Pollution, Pornography and “Natural Wine”
As everyone knows, “natural wine” is the same as pornography. You can’t define it, but you know it when you see it. But if you are searching to find the smallest difference between pornography and natural wine, it’s this: Where movies are concerned, no pornography can be a truly great film. However, only “natural” wine can be truly great wine.
This according Isabelle Legeron, a leader of the “Natural Wine” movement and author of the coming book, “Natural Wine”, as reported at Wine Searcher. WineSearcher.com reports that in Ms. Legeron’s new book, she proclaims that only “Natural” wine can be truly great. The irony, as you’ve already guessed, is that we have no definition of “natural wine”.
You see the conundrum, I’m sure.
“Natural wine” is an idea, not a thing. Misunderstanding this fundamental distinction is the first mistake that Ms. Legeron and other proponents of “natural wine” make. “Natural wine” is an idea that has possessed artisan winemakers for decades, if not centuries: that wine can be special and even indicative of a unique time and place when a winemaker makes a conscientious effort to farm grapes and craft a wine into a lens.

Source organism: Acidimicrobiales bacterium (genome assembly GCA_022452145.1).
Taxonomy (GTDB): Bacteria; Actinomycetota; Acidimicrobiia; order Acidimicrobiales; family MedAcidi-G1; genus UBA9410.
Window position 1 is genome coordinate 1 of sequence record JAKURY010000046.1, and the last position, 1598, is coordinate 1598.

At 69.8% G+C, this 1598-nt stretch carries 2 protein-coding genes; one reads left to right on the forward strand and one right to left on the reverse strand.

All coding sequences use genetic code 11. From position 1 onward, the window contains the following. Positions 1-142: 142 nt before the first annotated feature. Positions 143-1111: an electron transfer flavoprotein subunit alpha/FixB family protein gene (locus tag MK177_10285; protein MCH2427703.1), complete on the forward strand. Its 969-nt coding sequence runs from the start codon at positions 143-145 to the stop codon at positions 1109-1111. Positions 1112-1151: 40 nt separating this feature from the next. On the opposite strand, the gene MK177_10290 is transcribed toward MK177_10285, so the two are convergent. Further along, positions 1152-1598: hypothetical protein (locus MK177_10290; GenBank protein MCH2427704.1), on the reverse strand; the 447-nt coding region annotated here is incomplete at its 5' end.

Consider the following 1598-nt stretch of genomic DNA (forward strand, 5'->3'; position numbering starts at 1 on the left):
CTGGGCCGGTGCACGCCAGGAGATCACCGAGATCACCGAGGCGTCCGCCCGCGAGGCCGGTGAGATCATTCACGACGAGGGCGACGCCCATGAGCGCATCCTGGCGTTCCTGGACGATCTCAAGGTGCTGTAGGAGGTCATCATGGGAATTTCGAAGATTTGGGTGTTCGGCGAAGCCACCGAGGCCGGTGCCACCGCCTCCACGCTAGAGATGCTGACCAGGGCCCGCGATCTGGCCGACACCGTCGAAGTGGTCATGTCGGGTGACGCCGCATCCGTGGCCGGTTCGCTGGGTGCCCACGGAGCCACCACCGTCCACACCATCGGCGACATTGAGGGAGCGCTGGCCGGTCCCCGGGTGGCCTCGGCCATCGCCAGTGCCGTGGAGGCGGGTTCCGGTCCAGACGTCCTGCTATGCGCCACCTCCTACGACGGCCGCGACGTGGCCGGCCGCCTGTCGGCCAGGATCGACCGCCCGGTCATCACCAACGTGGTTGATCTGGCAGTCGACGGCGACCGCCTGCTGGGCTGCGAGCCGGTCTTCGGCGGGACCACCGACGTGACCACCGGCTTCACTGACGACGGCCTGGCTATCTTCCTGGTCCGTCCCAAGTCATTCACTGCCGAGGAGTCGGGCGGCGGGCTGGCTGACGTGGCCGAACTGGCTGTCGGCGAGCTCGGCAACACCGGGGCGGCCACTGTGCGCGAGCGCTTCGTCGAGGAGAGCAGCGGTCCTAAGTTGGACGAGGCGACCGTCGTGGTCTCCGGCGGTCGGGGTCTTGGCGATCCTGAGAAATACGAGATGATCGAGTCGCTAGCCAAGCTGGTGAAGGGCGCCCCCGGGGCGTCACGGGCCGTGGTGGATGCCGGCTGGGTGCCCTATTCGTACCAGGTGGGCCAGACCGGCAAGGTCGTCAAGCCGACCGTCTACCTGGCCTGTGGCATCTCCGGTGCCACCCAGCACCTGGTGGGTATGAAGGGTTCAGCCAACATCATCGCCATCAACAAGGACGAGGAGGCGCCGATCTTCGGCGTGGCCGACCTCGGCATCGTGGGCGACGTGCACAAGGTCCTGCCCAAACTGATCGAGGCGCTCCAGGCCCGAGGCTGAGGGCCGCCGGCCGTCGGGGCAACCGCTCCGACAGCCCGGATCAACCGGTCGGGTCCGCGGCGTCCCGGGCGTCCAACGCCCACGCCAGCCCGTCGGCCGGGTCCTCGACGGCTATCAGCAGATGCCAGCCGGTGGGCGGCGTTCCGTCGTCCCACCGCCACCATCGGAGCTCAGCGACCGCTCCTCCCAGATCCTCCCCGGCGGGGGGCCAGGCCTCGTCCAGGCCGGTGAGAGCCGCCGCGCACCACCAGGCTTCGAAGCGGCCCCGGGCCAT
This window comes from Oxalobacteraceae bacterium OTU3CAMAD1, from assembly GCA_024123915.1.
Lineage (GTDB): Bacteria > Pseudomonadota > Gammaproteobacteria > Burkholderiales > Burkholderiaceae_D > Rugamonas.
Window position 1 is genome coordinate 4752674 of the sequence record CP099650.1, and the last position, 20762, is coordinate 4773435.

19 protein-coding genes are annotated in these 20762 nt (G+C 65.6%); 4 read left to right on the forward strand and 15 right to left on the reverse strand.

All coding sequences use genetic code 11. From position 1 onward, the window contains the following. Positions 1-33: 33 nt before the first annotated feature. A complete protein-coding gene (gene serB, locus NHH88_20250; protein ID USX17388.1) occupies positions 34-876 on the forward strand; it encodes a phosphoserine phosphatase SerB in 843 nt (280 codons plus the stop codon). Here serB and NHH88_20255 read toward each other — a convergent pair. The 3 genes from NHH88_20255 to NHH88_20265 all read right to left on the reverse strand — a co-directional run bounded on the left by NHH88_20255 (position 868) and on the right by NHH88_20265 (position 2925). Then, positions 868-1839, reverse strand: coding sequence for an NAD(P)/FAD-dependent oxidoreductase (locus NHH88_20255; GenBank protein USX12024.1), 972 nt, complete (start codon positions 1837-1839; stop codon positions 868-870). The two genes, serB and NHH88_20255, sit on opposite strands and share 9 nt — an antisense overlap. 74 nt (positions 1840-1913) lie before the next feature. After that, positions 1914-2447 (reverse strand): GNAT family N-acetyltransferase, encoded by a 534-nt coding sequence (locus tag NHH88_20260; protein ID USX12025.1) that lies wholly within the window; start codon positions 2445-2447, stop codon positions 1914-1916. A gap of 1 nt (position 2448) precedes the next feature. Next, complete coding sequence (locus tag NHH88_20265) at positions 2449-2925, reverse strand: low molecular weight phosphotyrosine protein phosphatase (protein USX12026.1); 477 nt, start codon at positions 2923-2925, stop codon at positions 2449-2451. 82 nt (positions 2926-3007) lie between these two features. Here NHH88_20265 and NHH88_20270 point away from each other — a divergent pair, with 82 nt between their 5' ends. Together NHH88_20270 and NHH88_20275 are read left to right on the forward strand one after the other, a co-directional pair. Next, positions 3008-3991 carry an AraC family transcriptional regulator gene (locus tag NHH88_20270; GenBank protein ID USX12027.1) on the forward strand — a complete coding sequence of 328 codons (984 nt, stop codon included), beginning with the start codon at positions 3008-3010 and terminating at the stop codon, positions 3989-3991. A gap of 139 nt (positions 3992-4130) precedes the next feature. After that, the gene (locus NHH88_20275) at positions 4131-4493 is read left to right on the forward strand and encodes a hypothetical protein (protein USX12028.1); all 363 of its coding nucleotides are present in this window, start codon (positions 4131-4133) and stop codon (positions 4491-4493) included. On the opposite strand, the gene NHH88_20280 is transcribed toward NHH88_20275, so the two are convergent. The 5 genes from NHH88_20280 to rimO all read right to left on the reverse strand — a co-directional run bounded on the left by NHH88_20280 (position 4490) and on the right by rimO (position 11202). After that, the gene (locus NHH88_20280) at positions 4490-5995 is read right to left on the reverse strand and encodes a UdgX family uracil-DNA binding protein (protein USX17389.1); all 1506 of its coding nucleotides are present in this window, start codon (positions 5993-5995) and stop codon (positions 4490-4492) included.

It is as a result of missing this important distinction between idea and thing that leads Ms. Legeron to the absurd claim that only “natural wine” could be truly great.
Ms. Legeron second big mistake is that she appears to believe that only in the past few years has this idea of wine as a lens ever been pursued; that for the past 30 or so years, wine has been nothing more than a chemical soup and not reflective of the soils and place where the grapes were cultivated. She is making the amateur and youthful mistake of believing she and her cohorts have stumbled upon something new, something to which her elders were oblivious. As it always has, youth breeds hubris and Ms. Legeron’s inexperience allows her to miss entirely the hundreds of winemakers across the globe who observe her claims that the pursuit of terroir-driven wine is the holy grail and reply, “happy you could join the party, young lady.”
The third big mistake that Ms. Legeron and other champions of “Natural Wine” make is not demonstrating their most important claim: Only “natural wines” can be reflective of terroir, let alone “truly great”. But we can forgive them for making this mistake since, again, we have no definition of “natural wine”.
The ongoing promotion of the claim, piled upon claim, piled upon more claims for this idea called “natural wine” has become truly pornographic and a source of pollution within the wine world because it causes even more confusion and misinformation among consumers and the trade. If Ms. Legeron and her fellow travelers truly want to do the wine world and wine consumers a favor then the chimera that is this thing called “natural wine” needs to be expunged from the wine lexicon.
“Artisan Wine”, “Vins Minimals”, “Wines of Terroir”…These and any number of other phrases would more aptly describe the decades-old terroir bandwagon upon which Ms. Legeron and others have hopped and tried to rename using a deceptive marketing term.
Until then, the only thing that the champions of “natural wine” are qualified to dub “truly great” is the deception they are attempting to carry out.